• Diagnostic Imaging. Your vet may suggest diagnostic imaging. This may include radiography (x-ray), MRI or CT. These are all different types of imaging to look at the parts of your cat which can’t be seen externally. Most veterinary practices are able to perform radiography but if your vet feels a CT or MRI scan is necessary, they may need to arrange for you to be referred to a specialist veterinary hospital.
  • Blood or Urine Testing. Your vet may take a blood and/or urine sample from your cat which can then be tested for a wide range of diseases. They will usually be able to test for some of the more common problems in-house but may need to send a sample to an external laboratory for more specific tests.
  • Rhinoscopy. A rhinoscope is a long, thin instrument used to examine the inside of the nose. It has a light and a lens, transmitting pictures or a video back to a screen so that your vet can see what is happening inside the nasal passage. This will help your vet determine if there is any irritation, a foreign body or a tumour inside the nasal passage. This is a procedure which many vets are able to do, but some smaller practices may not have this equipment and may need to refer you elsewhere.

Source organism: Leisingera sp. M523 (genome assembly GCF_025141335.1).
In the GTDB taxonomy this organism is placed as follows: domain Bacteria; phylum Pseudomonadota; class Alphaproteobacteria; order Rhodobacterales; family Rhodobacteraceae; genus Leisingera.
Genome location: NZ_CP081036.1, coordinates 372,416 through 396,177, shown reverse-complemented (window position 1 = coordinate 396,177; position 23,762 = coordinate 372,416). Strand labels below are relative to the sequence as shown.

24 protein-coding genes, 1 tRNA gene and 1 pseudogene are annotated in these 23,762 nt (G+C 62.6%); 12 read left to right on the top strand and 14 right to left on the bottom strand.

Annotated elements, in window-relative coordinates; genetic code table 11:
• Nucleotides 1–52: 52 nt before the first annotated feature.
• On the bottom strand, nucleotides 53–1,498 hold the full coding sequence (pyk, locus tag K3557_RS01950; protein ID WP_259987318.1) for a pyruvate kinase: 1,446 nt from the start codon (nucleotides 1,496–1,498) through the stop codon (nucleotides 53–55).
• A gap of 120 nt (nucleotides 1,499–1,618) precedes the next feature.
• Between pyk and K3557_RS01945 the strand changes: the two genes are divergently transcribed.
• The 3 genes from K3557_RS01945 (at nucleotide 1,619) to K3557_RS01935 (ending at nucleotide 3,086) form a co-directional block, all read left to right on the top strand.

• Nasal Biopsy. The rhinoscope may have a tool on it which enables the vet to take a small sample from inside your cat’s nasal passage. This sample can then be sent to a laboratory for testing. This is most likely if your vet notices any changes to the lining of the nasal passage or any evidence of a tumour.

feline sneezing blood

Treatments for Sneezing Blood